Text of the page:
Kevin Fay, executive director of the Alliance for Responsible Atmospheric Policy, an industry coalition organized in 1980 to address the issue of ozone depletion, said because companies have already been transitioning, the policy will not mean higher prices for autos, appliances and other products.
The E.P.A.’s action is backed by both environmental groups and the business community, which jointly championed bipartisan legislation passed by Congress in December to tackle HFCs.
But the speed with which the E.P.A. wrote and moved forward with the proposed regulation is unusual and underscores the urgency that the Biden administration is placing on climate change, said Francis Dietz, vice president for public affairs at the Air-Conditioning, Heating and Refrigeration Institute, a trade group.
They’re really moving swiftly,” he said. “It says they’re very serious about this.”
Like methane, HFCs have short-term warming effects far more powerful than carbon dioxide, but they don’t stay in the atmosphere as long. Scientists have estimated that reducing these types of greenhouse gases can have a palpable impact, avoiding an estimated 0.6 degrees Celsius of warming by midcentury.
Yet climate change itself appears to be causing a rise in emissions from the pollutant. According to E.P.A. data, emissions from HFCs rose by 4 million metric tons between 2018 and 2019 — a spike that analysts attributed to record-breaking heat in the United States that drove demand for air-conditioning and refrigeration.
“That’s the rub of warming and cooling technologies and why putting in place restrictions on HFCs early is so important,” said Kate Larson, a director at the Rhodium Group, an independent research firm.
As part of a sweeping coronavirus relief bill, Congress last year approved language directing the E.P.A. to curb HFCs. Senator Chuck Schumer, Democrat of New York, who at the time was the minority leader, called it “the single biggest victory in the fight against climate change to pass this body in a decade.”
David Doniger, senior strategic director of the Natural Resources Defense Council’s climate and clean energy program, called eliminating HFCs “absolutely critical” to ensuring that global average temperatures do not exceed 1.5 degrees Celsius compared to preindustrial levels. That’s the threshold beyond which scientists say the Earth will face irreparable damage.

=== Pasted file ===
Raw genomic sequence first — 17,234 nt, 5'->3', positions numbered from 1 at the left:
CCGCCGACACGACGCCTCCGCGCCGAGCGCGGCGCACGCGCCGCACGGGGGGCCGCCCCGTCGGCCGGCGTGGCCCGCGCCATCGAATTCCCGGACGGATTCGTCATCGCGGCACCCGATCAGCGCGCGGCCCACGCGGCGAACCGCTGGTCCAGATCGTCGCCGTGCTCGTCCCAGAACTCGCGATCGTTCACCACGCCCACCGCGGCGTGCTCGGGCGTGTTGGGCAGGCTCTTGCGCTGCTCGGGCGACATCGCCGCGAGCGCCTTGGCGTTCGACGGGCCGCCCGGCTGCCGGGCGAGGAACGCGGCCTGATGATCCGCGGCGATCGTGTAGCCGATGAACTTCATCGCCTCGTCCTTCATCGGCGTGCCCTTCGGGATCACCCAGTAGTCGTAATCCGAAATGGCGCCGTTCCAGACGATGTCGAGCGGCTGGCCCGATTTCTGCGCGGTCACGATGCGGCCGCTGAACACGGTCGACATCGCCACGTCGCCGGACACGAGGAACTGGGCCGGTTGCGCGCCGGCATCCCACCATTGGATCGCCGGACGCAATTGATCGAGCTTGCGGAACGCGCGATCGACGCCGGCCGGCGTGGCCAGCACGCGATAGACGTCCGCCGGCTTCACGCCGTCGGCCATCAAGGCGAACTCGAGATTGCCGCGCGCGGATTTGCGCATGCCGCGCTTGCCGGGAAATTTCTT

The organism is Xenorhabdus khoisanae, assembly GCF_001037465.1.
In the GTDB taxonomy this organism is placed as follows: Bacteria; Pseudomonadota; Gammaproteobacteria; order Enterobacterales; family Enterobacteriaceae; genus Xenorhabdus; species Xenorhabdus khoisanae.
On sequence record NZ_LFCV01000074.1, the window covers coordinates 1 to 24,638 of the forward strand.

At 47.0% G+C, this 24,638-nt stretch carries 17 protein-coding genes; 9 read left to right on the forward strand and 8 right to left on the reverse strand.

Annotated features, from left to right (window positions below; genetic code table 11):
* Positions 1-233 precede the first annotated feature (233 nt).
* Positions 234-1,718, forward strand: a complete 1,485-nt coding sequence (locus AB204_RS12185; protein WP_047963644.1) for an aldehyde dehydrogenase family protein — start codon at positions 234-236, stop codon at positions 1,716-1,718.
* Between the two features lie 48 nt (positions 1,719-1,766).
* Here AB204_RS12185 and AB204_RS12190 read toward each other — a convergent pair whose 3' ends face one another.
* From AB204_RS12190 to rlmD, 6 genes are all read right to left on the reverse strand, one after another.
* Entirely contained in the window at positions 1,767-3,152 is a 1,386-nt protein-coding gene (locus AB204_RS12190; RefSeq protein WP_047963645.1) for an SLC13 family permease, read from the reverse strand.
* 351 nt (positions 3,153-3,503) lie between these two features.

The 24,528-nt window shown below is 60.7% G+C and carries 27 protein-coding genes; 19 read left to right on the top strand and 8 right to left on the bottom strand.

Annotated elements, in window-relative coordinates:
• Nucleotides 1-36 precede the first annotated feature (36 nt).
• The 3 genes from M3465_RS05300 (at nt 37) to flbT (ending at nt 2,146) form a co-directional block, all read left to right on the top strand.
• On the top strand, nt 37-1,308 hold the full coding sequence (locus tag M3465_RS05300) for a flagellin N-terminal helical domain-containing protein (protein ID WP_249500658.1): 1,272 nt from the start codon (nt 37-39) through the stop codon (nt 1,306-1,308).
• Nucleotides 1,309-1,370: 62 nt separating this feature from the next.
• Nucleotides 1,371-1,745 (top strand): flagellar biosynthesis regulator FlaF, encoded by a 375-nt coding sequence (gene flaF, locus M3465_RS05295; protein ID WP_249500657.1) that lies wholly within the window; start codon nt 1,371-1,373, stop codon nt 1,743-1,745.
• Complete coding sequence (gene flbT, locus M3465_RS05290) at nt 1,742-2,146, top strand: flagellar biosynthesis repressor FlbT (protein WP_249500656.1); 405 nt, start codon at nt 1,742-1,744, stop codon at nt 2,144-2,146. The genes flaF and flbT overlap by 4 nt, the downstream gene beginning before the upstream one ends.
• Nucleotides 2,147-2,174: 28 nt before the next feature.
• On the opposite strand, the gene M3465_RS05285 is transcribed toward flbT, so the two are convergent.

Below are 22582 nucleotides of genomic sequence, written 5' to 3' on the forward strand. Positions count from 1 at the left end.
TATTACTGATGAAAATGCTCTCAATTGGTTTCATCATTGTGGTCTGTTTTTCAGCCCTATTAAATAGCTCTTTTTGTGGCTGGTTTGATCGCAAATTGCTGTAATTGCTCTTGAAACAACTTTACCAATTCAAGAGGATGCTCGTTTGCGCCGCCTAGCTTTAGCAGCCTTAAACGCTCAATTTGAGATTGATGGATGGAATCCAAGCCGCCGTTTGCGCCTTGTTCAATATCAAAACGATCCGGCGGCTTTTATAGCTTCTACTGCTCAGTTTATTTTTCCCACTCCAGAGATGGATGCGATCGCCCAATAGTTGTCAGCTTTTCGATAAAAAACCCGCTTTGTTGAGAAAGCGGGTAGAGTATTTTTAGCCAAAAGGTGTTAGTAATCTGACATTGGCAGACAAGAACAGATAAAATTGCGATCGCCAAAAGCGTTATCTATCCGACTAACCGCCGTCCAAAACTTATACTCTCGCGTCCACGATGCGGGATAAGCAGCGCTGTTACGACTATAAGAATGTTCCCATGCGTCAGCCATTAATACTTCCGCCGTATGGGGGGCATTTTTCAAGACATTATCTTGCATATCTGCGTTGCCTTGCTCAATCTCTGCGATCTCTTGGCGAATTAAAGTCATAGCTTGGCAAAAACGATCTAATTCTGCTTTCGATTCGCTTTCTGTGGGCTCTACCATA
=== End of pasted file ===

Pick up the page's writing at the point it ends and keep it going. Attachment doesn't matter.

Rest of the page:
“If your goal is to keep the total warming to 1.5 degrees, you cannot do that if you add another half-degree of HFCs on top of everything else,” he said.
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The E.P.A. said it had performed an “environmental justice analysis” that found cuts to planet-warming emissions “would benefit populations that may be especially vulnerable to damages associated with climate change, such as the very young, elderly, poor, disabled and Indigenous populations.”
Under the plan, the E.P.A. will set a baseline for the amount of HFCs that are produced and consumed, and use that to establish a cap on the levels that can be created and imported into the United States. The agency will then establish a methodology for allocating allowances to companies to continue producing and importing HFCs for the years 2022 and 2023, as well as developing an enforcement system.
Under the law, allowances to companies will gradually decrease as the market for alternatives grows. There will be a 45-day comment period before the E.P.A. moves to finalize the regulation.
In the last days of the Obama administration, 197 nations, including the United States, signed the Kigali accord to phase out HFCs. President Donald J. Trump never brought the agreement to the Senate for ratification. Mr. Biden has pledged to send the Kigali amendment to the Senate.